Glass: A New Kind of Superhero Movie

Olivia Crimmons, Student Life

When you think of a typical superhero, your mind goes to Superman and Captain America. These characters are full of strength and bravery, saving the day and winning the love of the people. M. Night Shyamalan’s Glass examines what life would actually be like for someone with superhuman powers exploring the dark side of being extraordinary. Glass is a follow up to Shyamalan’s two previous films Unbreakable and Split. The story follows three men, all with superpowers who have been detained in a mental hospital for their so called ‘delusions’.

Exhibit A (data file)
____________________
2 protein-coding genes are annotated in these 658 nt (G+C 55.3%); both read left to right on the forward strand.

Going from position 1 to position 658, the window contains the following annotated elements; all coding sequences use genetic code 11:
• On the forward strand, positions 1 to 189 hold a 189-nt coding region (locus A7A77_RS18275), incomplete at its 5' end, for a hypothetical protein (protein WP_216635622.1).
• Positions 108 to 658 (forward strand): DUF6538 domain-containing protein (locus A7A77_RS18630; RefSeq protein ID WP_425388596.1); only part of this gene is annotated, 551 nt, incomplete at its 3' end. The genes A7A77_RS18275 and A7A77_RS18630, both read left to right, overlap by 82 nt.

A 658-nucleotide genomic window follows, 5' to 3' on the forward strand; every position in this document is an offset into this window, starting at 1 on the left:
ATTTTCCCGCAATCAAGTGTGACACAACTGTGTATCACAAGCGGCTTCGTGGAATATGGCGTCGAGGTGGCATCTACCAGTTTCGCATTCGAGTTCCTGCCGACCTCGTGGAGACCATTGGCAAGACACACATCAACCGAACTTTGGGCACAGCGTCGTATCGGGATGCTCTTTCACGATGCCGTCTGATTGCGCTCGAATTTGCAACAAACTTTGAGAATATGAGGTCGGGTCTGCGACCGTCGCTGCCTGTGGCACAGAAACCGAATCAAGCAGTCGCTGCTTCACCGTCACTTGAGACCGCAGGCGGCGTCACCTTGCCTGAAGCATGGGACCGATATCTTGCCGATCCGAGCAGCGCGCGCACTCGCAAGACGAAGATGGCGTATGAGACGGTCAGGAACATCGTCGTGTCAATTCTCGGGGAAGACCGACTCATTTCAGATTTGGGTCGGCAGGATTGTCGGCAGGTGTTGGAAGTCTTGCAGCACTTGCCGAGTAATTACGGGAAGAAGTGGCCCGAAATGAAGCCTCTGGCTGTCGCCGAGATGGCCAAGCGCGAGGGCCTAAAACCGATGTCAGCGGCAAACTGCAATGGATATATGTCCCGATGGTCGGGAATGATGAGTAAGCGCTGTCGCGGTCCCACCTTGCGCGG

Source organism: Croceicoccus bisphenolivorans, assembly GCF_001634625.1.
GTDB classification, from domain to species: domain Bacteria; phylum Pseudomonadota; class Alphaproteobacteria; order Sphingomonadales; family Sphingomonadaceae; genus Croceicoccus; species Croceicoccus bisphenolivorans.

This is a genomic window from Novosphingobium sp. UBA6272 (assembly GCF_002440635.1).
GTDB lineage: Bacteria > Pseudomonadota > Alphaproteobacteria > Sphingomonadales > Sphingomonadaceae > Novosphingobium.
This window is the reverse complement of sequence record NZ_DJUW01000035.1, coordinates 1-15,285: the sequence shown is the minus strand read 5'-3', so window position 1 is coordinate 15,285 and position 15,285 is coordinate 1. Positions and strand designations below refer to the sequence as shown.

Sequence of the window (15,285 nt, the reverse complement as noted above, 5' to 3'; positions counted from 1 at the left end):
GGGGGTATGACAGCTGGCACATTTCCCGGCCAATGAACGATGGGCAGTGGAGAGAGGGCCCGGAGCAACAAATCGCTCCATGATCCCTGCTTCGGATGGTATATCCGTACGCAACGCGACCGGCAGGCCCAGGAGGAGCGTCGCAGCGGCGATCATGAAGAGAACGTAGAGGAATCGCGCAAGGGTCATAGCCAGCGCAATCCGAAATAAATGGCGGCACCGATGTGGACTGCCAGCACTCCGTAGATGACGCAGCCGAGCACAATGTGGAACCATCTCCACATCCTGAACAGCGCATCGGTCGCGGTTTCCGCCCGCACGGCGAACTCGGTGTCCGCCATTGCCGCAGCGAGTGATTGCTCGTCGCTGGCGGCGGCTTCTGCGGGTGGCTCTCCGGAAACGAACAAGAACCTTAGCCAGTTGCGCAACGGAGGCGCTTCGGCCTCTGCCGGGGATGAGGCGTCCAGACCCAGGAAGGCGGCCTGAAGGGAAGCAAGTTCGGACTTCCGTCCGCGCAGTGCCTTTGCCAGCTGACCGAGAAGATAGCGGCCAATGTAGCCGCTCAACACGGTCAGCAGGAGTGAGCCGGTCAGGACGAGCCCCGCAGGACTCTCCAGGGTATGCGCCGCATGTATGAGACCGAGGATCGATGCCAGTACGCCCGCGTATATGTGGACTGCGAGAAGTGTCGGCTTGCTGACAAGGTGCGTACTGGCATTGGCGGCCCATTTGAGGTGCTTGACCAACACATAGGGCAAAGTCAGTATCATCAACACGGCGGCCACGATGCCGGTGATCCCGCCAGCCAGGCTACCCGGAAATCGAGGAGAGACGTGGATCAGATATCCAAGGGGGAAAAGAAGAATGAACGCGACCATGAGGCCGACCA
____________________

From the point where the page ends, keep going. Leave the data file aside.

The three main characters are outcasts, one hiding in the shadows acting as a vigilante wanted by the police, another trapped in a mental hospital drugged to suppress his superior intelligence, and one can only access his power in the form of his murderous alter ego. This film is a stark contrast from the average superhero film which glamorizes these powers and the fame and glory that comes with them. Glass shows a pessimistic view of this trope, which, in actuality, is probably more realistic. The film shows the persecution of people who are seen as different, which can be seen in our world today. The X-Men series is another franchise that explores these ideas. The team is often in hiding from authorities, and their powers can often be dangerous and deadly. However, Glass takes this to the extreme, and all of the “gifted” characters are ultimately killed by people who disagree with their right to possess these powers. Shyamalan’s final instalment of his Unbreakable Trilogy flips genre standards and defies every expectation of a traditional superhero film.